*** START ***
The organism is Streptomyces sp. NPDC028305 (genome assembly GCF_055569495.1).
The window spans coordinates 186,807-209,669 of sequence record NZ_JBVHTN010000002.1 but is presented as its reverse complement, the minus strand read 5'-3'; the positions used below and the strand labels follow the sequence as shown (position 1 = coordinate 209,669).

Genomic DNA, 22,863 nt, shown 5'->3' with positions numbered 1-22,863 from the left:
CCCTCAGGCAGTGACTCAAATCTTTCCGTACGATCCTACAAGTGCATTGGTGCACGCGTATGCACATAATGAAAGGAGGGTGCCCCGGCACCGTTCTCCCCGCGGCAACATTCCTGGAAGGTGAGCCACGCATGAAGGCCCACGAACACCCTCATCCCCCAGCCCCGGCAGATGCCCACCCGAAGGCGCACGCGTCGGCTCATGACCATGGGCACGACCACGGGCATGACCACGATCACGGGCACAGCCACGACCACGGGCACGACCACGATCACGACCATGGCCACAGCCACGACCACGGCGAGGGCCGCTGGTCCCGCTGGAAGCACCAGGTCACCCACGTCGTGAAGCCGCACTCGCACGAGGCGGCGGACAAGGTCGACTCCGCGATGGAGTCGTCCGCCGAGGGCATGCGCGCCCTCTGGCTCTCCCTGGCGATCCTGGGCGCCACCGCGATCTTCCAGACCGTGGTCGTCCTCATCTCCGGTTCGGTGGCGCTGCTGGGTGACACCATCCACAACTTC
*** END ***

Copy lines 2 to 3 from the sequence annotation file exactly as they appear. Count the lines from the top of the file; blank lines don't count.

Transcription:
The window spans coordinates 186,807-209,669 of sequence record NZ_JBVHTN010000002.1 but is presented as its reverse complement, the minus strand read 5'-3'; the positions used below and the strand labels follow the sequence as shown (position 1 = coordinate 209,669).

Genomic DNA, 22,863 nt, shown 5'->3' with positions numbered 1-22,863 from the left: